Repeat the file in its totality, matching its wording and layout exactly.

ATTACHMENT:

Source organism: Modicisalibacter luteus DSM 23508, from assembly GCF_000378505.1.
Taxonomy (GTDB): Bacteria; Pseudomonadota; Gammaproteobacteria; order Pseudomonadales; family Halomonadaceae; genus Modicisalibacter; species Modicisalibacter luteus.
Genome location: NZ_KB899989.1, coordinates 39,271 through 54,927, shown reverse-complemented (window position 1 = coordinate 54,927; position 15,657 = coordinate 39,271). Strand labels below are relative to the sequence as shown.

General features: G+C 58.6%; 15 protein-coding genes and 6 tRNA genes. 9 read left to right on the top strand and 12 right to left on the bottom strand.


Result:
Source organism: Modicisalibacter luteus DSM 23508, from assembly GCF_000378505.1.
Taxonomy (GTDB): Bacteria; Pseudomonadota; Gammaproteobacteria; order Pseudomonadales; family Halomonadaceae; genus Modicisalibacter; species Modicisalibacter luteus.
Genome location: NZ_KB899989.1, coordinates 39,271 through 54,927, shown reverse-complemented (window position 1 = coordinate 54,927; position 15,657 = coordinate 39,271). Strand labels below are relative to the sequence as shown.

General features: G+C 58.6%; 15 protein-coding genes and 6 tRNA genes. 9 read left to right on the top strand and 12 right to left on the bottom strand.